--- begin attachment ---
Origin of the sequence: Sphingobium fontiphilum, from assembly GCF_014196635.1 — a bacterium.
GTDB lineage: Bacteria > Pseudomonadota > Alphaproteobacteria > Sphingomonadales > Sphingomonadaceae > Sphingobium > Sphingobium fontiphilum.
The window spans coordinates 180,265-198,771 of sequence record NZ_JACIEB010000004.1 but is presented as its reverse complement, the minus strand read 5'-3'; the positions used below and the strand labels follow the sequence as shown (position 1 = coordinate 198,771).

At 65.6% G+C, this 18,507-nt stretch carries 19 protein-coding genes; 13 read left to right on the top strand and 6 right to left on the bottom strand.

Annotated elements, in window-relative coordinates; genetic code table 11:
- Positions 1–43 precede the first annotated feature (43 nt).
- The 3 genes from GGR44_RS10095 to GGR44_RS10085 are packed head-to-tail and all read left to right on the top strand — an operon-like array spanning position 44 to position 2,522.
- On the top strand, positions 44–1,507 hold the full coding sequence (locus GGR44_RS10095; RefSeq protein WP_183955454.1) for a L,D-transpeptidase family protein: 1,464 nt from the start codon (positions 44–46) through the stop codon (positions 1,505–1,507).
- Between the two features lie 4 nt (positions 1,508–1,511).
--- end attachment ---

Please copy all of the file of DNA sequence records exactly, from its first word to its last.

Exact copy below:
Origin of the sequence: Sphingobium fontiphilum, from assembly GCF_014196635.1 — a bacterium.
GTDB lineage: Bacteria > Pseudomonadota > Alphaproteobacteria > Sphingomonadales > Sphingomonadaceae > Sphingobium > Sphingobium fontiphilum.
The window spans coordinates 180,265-198,771 of sequence record NZ_JACIEB010000004.1 but is presented as its reverse complement, the minus strand read 5'-3'; the positions used below and the strand labels follow the sequence as shown (position 1 = coordinate 198,771).

At 65.6% G+C, this 18,507-nt stretch carries 19 protein-coding genes; 13 read left to right on the top strand and 6 right to left on the bottom strand.

Annotated elements, in window-relative coordinates; genetic code table 11:
- Positions 1–43 precede the first annotated feature (43 nt).
- The 3 genes from GGR44_RS10095 to GGR44_RS10085 are packed head-to-tail and all read left to right on the top strand — an operon-like array spanning position 44 to position 2,522.
- On the top strand, positions 44–1,507 hold the full coding sequence (locus GGR44_RS10095; RefSeq protein WP_183955454.1) for a L,D-transpeptidase family protein: 1,464 nt from the start codon (positions 44–46) through the stop codon (positions 1,505–1,507).
- Between the two features lie 4 nt (positions 1,508–1,511).